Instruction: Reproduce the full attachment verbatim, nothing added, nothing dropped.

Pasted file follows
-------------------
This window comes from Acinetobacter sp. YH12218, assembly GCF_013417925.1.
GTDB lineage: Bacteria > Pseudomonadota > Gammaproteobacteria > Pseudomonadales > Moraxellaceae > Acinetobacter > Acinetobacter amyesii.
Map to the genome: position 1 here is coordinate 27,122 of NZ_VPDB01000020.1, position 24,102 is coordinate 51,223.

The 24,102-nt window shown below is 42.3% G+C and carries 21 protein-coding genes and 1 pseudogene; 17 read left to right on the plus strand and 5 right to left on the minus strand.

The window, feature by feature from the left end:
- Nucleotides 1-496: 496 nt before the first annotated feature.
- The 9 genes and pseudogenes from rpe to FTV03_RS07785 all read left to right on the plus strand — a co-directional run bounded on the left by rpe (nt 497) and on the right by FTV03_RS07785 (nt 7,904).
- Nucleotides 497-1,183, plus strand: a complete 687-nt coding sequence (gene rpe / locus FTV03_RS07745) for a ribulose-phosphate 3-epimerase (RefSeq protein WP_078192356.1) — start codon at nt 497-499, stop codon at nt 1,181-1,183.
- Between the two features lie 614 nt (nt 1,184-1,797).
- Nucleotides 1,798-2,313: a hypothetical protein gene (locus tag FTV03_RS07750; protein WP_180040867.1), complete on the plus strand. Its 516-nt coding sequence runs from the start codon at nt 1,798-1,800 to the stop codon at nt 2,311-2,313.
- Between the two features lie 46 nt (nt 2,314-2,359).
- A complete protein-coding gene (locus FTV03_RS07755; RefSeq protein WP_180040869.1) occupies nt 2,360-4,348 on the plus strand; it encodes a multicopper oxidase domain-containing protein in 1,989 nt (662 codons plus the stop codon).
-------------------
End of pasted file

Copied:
This window comes from Acinetobacter sp. YH12218, assembly GCF_013417925.1.
GTDB lineage: Bacteria > Pseudomonadota > Gammaproteobacteria > Pseudomonadales > Moraxellaceae > Acinetobacter > Acinetobacter amyesii.
Map to the genome: position 1 here is coordinate 27,122 of NZ_VPDB01000020.1, position 24,102 is coordinate 51,223.

The 24,102-nt window shown below is 42.3% G+C and carries 21 protein-coding genes and 1 pseudogene; 17 read left to right on the plus strand and 5 right to left on the minus strand.

The window, feature by feature from the left end:
- Nucleotides 1-496: 496 nt before the first annotated feature.
- The 9 genes and pseudogenes from rpe to FTV03_RS07785 all read left to right on the plus strand — a co-directional run bounded on the left by rpe (nt 497) and on the right by FTV03_RS07785 (nt 7,904).
- Nucleotides 497-1,183, plus strand: a complete 687-nt coding sequence (gene rpe / locus FTV03_RS07745) for a ribulose-phosphate 3-epimerase (RefSeq protein WP_078192356.1) — start codon at nt 497-499, stop codon at nt 1,181-1,183.
- Between the two features lie 614 nt (nt 1,184-1,797).
- Nucleotides 1,798-2,313: a hypothetical protein gene (locus tag FTV03_RS07750; protein WP_180040867.1), complete on the plus strand. Its 516-nt coding sequence runs from the start codon at nt 1,798-1,800 to the stop codon at nt 2,311-2,313.
- Between the two features lie 46 nt (nt 2,314-2,359).
- A complete protein-coding gene (locus FTV03_RS07755; RefSeq protein WP_180040869.1) occupies nt 2,360-4,348 on the plus strand; it encodes a multicopper oxidase domain-containing protein in 1,989 nt (662 codons plus the stop codon).